News Release

Ovarian mesenchymal cells, a group of non-germ cells, regulate the aging of female reproduction

Peer-Reviewed Publication

Science China Press

In-depth analysis of ovarian stroma cells provides novel strategy to combat female reproductive aging.

image: In this study, researchers provided a single-cell transcriptomic landscape of mouse ovarian mesenchymal cells and analyzed the cellular and molecular changes of ovarian stroma cell during reproductive aging. Based on bioinformatics analysis, the team provided an interested anti-reproductive aging strategy by improving the quality of ovarian stroma cells in the aged ovary. view more 

Credit: ©Science China Press

This study is a collaborative effort led by Dr. Hua Zhang, Dr. Yan Zhang, and Dr. Yuwen Ke from the Department of Zoology and Animal Physiology at the College of Biological Sciences, China Agricultural University.

The ovary is the female gonad responsible for producing eggs to create new life, and it is also the primary aging organ in women. As a heterogeneous organ, the ovary is composed of various types of cells, including germ cells and somatic cells. While most ovarian research focuses on the development of oocytes and surrounding granulosa cells, little is known about the cellular composition of ovarian stroma cells. However, a growing body of evidence suggests that ovarian stroma cells play a crucial role in regulating fertility and ovarian aging.

In this study, researchers provided a single-cell transcriptomic landscape of mouse ovarian mesenchymal cells (oMCs) and analyzed the cellular and molecular changes related to ovarian stroma cell aging. They identified a group of ovarian mesenchymal progenitors (oMPs) and found that these oMPs construct other significant endocrine cell populations, such as theca cells. Furthermore, in-depth investigations revealed that the decline in the quality of oMCs was a crucial cause of ovarian aging.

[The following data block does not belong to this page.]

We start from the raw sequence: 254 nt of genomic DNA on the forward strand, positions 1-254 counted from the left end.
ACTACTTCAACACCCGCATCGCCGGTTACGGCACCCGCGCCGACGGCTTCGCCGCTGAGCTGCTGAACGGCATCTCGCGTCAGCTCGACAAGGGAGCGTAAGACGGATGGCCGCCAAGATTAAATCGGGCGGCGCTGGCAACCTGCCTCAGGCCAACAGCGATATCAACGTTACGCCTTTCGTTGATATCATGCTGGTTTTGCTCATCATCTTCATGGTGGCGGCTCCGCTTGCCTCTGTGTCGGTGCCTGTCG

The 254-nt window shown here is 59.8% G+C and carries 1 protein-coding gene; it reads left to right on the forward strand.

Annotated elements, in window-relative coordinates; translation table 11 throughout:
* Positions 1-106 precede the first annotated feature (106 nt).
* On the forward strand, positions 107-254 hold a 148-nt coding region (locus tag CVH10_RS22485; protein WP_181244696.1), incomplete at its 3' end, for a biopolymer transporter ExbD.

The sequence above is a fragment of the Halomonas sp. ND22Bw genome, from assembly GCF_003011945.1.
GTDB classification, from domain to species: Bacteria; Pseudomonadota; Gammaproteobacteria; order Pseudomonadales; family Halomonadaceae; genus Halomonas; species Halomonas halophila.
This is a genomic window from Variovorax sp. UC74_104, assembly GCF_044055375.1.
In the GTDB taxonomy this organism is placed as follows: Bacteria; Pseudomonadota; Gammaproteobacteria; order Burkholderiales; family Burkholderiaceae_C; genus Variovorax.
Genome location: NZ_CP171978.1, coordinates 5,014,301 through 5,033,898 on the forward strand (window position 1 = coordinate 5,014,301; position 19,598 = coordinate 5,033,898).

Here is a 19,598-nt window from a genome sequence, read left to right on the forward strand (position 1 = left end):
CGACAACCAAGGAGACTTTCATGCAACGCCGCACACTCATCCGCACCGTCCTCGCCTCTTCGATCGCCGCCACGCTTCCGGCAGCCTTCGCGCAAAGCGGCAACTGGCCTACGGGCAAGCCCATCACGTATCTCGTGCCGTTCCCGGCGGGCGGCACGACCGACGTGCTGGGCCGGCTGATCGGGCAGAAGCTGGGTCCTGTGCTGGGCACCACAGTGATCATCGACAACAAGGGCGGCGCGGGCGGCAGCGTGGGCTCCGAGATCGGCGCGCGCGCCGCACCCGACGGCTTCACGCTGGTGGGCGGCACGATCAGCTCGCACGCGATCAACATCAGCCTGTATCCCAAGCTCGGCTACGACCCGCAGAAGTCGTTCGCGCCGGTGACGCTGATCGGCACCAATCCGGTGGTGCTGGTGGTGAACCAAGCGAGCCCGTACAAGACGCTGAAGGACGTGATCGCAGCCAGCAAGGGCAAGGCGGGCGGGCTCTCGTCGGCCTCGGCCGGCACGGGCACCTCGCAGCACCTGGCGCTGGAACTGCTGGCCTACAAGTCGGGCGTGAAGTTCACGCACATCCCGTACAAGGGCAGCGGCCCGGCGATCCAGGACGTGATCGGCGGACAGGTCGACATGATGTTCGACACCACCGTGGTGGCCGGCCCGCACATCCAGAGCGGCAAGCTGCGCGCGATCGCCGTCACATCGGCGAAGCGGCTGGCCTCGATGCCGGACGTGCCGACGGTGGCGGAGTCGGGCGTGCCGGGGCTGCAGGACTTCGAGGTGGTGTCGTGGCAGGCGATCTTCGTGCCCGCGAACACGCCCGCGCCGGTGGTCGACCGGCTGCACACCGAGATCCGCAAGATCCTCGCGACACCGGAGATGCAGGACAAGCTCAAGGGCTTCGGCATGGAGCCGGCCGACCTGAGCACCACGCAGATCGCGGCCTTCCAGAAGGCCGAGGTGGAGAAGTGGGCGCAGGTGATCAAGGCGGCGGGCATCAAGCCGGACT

Based on the scRNA-seq results, the researchers designed different strategies to test the therapeutic potential of young oMCs supplementation to combat reproductive aging. In vivo transplantation experiments demonstrated that supplying functional MCs is an efficient way to improve the aged ovarian function and extend reproductive lifespan. The optimal time to perform the treatment is before ovarian functional termination.

"The life expectancy continues to increase in modern society, but menopause typically occurs between the ages of 45 and 55, with an average age of 50, which means that over one-third of a woman's lifespan is spent lacking ovarian function," noted Hua Zhang, the lead author of the study. "The analysis of oMCs provided an interesting concept that improving the quality and function of ovarian stroma cells is an efficient strategy to combat ovarian aging. The ultimate goal of our lab is to develop efficient approaches to postpone ovarian aging and extend the reproductive health of women. We are moving in that direction."

Jia, L., Wang, W., Liang, J., Niu, S., Wang, Y., Yang, J., Li, L., Wang, G., Xu, X., Mu, L., et al. (2023). Analyzing the cellular and molecular atlas of ovarian mesenchymal cells provides a strategy against female reproductive aging. Sci China Life Sci 66,

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